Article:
Every Monday, I share books I have recently read. I also participate in It’s Monday! What Are You Reading?, a community of bloggers who link up to share what they are reading. To find out what other bloggers are reading, check out the host blogs, Teach Mentor Texts and Unleashing Readers, or follow on Twitter at #imwayr.
The Bear Must Go On by Dev Petty
The woodland animals plan to put on a show so they start making plans and Bear, who is too shy to be on stage, takes the notes. They get all the details of the show just right, but forget the most important thing - they haven't written the show. Bear musters all the courage he can and finds his voice to save the day. Bear and his friends show the importance of bravery and the necessity of keeping the big picture in mind. It's a book that will charm and amuse young readers.
The List of Things That Will Not Change by Rebecca Stead
Bea's parents are divorced, her father is remarrying, and she is going to have a new sister. She is dealing with these big changes and trying to understand all her emotions. The book explores divorce, gay marriage, and forgiveness. It's beautiful and heartfelt. Thanks to the publisher, Random House Kids, for providing by book review group, #BookExcursion, with an advance reader's copy. The book publishes in April.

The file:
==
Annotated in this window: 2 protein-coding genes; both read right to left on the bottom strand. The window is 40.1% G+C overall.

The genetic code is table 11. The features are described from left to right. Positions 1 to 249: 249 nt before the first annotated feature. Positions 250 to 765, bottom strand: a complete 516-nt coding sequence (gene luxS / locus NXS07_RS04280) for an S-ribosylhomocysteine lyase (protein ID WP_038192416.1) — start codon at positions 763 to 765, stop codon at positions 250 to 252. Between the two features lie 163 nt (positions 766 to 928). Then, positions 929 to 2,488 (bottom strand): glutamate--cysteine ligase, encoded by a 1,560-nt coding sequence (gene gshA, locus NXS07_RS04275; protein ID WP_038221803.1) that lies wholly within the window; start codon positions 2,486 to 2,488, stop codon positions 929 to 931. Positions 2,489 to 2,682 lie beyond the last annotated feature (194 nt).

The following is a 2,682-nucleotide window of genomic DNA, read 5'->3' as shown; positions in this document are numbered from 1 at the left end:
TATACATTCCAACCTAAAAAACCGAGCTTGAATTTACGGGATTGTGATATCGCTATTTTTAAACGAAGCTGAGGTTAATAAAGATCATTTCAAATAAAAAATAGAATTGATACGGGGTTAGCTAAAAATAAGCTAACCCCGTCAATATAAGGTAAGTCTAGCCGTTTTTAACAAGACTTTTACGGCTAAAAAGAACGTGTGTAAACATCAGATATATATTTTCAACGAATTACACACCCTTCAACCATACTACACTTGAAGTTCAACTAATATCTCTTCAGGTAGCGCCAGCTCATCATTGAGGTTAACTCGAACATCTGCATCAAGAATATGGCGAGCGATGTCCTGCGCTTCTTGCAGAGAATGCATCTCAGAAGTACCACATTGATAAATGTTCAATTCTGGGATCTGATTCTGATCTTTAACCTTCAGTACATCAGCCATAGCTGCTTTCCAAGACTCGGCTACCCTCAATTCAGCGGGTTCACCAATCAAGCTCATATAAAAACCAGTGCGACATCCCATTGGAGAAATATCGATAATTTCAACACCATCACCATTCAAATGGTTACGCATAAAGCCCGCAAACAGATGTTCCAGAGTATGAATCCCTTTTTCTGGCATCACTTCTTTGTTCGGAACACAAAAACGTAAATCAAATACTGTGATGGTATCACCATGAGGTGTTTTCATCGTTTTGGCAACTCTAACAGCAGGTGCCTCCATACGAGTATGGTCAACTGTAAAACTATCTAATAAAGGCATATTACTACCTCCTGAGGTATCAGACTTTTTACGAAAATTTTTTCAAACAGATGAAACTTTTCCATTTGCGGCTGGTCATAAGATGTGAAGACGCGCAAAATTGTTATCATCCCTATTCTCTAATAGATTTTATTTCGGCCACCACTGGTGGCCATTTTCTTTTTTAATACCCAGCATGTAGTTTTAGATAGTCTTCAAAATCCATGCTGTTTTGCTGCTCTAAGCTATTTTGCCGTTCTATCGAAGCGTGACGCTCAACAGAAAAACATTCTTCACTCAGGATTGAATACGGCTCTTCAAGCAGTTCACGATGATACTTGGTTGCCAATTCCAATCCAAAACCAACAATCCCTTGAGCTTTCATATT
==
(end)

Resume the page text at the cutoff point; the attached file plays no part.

Stamped: Racism, Antiracism, and You: A Remix of the National Book Award-winning Stamped From the Beginning by Jason Reynolds and Ibram X. Kendi
With its insight into the history of racism and anti-racism, this is a must-read. The conversational writing style makes it an accessible and engaging book. This is an important book for young adults to read, but even as an adult there was much for me to learn. Although I am glad for this book and what it has taught me, reading it does make me wonder why I haven't learned some of the information until now. Hopefully, this book will make its way into lots of classrooms.
Wrong Way Summer by Heidi Lang
Claire's dad has suddenly sold their house and her family is moving into a van. Although her father and brother are excited for this Grand Adventure, Claire is not and she would rather hear true stories about her life, including what happened with her mother, instead of the fictional tales her father tells. Through her family's journey, Claire learns life lessons. This is a heart-warming story about family, the meaning of home, and the power of story. Thanks to Abrams books for an advance reader's copy. The book publishes in April.